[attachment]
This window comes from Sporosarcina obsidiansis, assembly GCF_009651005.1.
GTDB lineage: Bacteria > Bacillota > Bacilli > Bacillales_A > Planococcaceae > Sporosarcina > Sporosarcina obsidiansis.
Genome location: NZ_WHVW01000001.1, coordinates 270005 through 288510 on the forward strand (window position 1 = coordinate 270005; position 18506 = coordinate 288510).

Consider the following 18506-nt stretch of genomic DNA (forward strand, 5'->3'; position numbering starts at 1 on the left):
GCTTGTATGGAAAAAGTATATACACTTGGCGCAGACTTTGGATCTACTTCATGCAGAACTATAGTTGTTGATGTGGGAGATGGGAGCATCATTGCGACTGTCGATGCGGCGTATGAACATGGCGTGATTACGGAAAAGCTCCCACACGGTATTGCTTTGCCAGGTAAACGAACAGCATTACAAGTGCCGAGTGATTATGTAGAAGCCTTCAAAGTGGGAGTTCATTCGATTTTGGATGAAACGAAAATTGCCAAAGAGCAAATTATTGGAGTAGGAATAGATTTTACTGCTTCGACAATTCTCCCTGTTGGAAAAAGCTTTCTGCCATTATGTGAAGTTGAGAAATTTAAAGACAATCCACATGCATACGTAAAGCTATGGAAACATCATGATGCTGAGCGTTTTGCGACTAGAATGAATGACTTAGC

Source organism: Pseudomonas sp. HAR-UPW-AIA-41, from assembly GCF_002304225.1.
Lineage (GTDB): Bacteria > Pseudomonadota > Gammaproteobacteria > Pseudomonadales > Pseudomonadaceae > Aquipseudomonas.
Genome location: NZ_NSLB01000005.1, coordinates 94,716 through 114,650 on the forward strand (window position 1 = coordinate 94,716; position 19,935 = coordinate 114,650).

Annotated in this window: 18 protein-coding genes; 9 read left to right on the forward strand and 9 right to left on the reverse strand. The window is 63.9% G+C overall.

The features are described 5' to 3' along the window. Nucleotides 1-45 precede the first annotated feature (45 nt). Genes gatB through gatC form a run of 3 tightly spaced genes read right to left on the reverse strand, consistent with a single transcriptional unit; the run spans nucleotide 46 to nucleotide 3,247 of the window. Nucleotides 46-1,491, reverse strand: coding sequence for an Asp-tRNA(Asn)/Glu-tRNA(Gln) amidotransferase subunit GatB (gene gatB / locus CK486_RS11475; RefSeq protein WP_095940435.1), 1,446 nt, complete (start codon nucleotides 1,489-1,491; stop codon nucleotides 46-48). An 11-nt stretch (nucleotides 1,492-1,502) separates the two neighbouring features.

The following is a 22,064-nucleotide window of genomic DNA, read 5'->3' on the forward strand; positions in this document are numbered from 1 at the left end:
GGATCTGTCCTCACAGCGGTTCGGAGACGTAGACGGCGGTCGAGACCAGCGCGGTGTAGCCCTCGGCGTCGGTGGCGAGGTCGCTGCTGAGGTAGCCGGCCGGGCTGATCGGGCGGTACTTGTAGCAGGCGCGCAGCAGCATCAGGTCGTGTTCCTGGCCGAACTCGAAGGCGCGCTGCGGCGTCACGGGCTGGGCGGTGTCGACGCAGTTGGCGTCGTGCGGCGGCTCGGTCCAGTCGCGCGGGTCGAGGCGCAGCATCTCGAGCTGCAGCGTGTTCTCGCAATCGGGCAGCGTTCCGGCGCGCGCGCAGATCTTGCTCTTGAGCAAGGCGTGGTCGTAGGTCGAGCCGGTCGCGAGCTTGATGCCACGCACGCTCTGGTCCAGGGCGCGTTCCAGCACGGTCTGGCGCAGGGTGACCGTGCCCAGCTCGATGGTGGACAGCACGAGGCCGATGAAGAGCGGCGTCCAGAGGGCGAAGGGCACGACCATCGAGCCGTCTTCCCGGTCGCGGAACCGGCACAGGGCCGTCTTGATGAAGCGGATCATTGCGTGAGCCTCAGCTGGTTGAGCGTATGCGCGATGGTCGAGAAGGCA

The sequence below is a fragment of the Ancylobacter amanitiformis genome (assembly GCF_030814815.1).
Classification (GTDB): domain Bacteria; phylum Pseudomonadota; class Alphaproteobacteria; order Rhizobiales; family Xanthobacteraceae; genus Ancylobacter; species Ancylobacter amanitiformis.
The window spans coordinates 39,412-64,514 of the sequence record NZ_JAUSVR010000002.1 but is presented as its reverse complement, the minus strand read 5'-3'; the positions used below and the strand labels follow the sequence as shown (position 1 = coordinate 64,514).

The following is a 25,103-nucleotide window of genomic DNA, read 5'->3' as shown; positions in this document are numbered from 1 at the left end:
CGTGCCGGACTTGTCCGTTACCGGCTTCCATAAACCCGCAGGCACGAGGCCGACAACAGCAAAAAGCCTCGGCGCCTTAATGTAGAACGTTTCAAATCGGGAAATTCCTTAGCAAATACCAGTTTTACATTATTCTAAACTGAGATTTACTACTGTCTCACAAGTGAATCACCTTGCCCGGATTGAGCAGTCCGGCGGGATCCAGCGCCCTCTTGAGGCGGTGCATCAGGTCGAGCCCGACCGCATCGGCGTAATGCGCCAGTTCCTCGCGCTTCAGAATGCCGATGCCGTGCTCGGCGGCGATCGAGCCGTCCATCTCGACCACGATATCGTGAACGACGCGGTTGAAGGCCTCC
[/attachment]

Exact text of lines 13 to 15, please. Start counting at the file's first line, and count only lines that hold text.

The sequence below is a fragment of the Ancylobacter amanitiformis genome (assembly GCF_030814815.1).
Classification (GTDB): domain Bacteria; phylum Pseudomonadota; class Alphaproteobacteria; order Rhizobiales; family Xanthobacteraceae; genus Ancylobacter; species Ancylobacter amanitiformis.
The window spans coordinates 39,412-64,514 of the sequence record NZ_JAUSVR010000002.1 but is presented as its reverse complement, the minus strand read 5'-3'; the positions used below and the strand labels follow the sequence as shown (position 1 = coordinate 64,514).